resourcesABOUT MT AUTHOR GUIDELINES CLASSIFIEDS EDITORIAL CALENDAR MEDIA GUIDE MASSAGE MART SCHOOLS & EDUCATION FEEDBACK
An Interview with Amanda Shayle
JW: Can you share with us some of your history and how you became an acupuncturist? What did you do prior to becoming an acupuncturist? Where did you go to school?
The IME System: A Current Public Health Risk and Solutions That Are Working
I strongly believe in the independent medical examination (IME) system. There are far too many doctors in every profession who are not following E&M protocols and never claim MMI (maximum medical improvement) has occurred for their patients, which has caused financial stress for many private and public carriers.
Asking Patients the Right Questions
When was the last time you asked a patient a question? Maybe 30 seconds ago? But, are you asking the right questions to elicit valuable and useful information? As a healthcare provider, you've likely spent hundreds of hours learning to ask the right questions to gather critical health information from your patients.
Energy: For Life and For Death
Energy is a deep topic in Traditional Chinese Medicine. Qi is understood to underlie all of existence, animated or not, and the qi of the living is studied with special attention.
Filling the Gap: The Role of Alternative Practitioners in a Broken Health Care System
I have been asked many times what got me into alternative medicine. My answer is simple: I want to truly help and make a difference in people's health.
Essentials of Assessment: The Squat
The squat is a simple, fast and functional tool to evaluate patient symmetry and function. As simple and easy as it is to implement, it can yield considerable amounts of valuable, clinically relevant information.
The Power of Eccentric Exercise: Hamstring Injury Prevention and Rehab
For almost 20 years, I've worked with professional athletes who make a living by running really fast. It goes without saying that hamstring injury (HSI) prevention and rehabilitation is a big part of what they expect from a sports chiropractor.
News in Brief
A Moment of Silence for Dr. Stephen Press; New ACA President Elected; F4CP Offers New MemBership Benefit.
The Value of Melatonin in Breast Cancer Prevention and Adjunctive Treatment
Although melatonin (MLT) is best known for its sleep-aid properties and as a natural remedy to prevent jet lag, extensive experimental studies suggest it possesses anticancer activity through several biological mechanisms.
Constructing Our Reality: The Primary Channels and Perception, Part 1
My favorite topic of discussion within Chinese medicine is the acupuncture channel systems. First of all, each of us have them. They are part of our bodies; not something external to us. To learn about the acupuncture channels is to learn about ourselves.
How to Find and Fix TL Nerve Impingements
The thoracolumbar junction (TLJ) and the peripheral sensory nerves that exit from it are frequent, important and rarely recognized sources of lower back, pelvic and hip pain. Let's outline a clear exam protocol for diagnosing the problem.
Health and Wellness Partnership
Yo San University of Traditional Chinese Medicine and The Wellness Center at the LAC + USC Historic General Hospital recently joined forces to extend care to the residents of Boyle Heights area of Los Angeles.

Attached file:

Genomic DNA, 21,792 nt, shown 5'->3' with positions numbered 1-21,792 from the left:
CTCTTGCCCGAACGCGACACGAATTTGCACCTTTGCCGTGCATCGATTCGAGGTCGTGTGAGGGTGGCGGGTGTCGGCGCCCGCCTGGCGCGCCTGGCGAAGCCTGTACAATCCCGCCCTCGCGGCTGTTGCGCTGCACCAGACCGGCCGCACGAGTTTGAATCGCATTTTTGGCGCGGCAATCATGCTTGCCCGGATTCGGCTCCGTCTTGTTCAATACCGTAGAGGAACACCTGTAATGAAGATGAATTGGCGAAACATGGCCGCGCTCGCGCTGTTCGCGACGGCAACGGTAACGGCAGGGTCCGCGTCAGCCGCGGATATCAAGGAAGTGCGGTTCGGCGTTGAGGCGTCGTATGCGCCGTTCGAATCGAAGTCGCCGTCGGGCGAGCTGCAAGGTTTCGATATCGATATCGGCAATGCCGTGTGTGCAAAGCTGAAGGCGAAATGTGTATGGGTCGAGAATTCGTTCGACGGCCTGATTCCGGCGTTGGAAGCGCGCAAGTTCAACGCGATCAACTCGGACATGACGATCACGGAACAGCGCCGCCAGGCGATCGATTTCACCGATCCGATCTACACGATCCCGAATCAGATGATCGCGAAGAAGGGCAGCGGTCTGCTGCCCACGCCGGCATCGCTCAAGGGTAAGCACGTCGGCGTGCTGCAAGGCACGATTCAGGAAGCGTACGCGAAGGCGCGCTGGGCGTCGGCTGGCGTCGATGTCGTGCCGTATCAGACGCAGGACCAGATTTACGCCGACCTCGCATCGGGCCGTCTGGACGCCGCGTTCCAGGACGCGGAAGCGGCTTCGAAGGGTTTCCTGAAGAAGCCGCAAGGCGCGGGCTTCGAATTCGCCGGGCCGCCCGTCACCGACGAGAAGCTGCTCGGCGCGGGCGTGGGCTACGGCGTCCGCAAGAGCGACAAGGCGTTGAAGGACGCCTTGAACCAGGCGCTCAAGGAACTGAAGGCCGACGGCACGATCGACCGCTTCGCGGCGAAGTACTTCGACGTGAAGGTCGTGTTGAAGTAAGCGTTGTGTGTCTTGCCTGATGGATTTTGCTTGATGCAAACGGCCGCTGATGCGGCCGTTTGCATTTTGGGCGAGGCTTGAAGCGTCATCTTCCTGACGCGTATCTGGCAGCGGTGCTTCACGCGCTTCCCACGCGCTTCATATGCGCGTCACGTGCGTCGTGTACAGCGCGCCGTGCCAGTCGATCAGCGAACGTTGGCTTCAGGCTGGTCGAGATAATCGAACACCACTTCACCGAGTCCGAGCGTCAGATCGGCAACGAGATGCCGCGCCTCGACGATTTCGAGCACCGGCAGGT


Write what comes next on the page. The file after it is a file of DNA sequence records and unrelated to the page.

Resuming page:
NCCAOM Launches New Membership Organization
The National Certification Commission for Acupuncture and Oriental Medicine (NCCAOM) recently launched a new national membership organization, the NCCAOM Academy of Diplomates.
The Art of Listening
One of the most important clinical concepts for me was voiced by the legendary physician William Osler. "Listen to your patient, he/she is telling you the diagnosis." After treating literally thousands of patients, it can become almost second nature to quickly discover clues which reveal the underlying diagnosis.
Recording and Appropriate Billing of Timed Physical Medicine Services
There is a common misunderstanding about timed therapy services and although you do have some knowledge of timed service documentation, based on your comment on the 8-minute rule, your understanding is correct, but incomplete.
Building Relationships and Referral Networks with Allopathic Practitioners
Dr. Doug, an orthopedist of 20 years, had heard stories from patients who tried acupuncture. While he was able to address many of their complaints effectively, some appeared to gain additional benefit when their care included TCM.
Musculoskeletal Disorders Take Center Stage
Looking for the latest on the musculoskeletal pain epidemic and the increasing premium placed on preventive strategies including chiropractic? Check out The Impact of Musculoskeletal Disorders on Americans – Opportunities for Action.
Transparency is Key at ASA First Annual Meeting
On March 4th and 5th the American Society of Acupuncturists (ASA) held a successful first annual meeting in Albuquerque, New Mexico.
The Rest of the Patient Story
I've written previously about allowing a patient to tell you their story – about taking the time to listen and engage all the aspects of their case history, the injury in question, and the related issues.
Business Lesson #1: Adapt or Else
My wife and I recently enjoyed an excellent meal at a restaurant recommended by some friends. We often have concerns about restaurant recommendations, as many have been disappointing.
Roots in the Community, Branches Far Beyond
The Jung Tao School of Classical Chinese Medicine (JTS) was founded in 1998 by Sean Christian Marshall in Sugar Grove, North Carolina, a small community near Boone in the state's westernmost mountains.
November, 2007, Vol. 07, Issue 11
Companionship in Cancer Care
By Tracy Walton, LMT, MS
An oncology nurse once told me that in order to get up each morning and go to work at the bone marrow transplant unit at her hospital, a certain amount of inner preparation was needed. She needed to be able to look her patients in the eye and say, "I will walk with you" through the treatment process.
Her words have stayed with me and referred me back to that inner preparation time and time again.It's no wonder so many nurses are drawn to massage therapy, as there seem to be several parallels in massage therapy and nursing. Touch is one of them. Alleviating suffering is another. And companionship is a third.
In my own work with people with cancer, I've encountered a range of individual experiences and subpopulations: cancer survivors, people in treatment, people at end of life, patients in the middle of the diagnostic process and caregivers. Within each subpopulation of my practice, individual experiences also differ widely. I've worked with people in many emotional states - those who are fearful, driven, hopeful, outraged, accepting, cheerful, terrified, resigned, perplexed, grieving, despairing and at peace. No matter what the journey looks like, all can use companionship.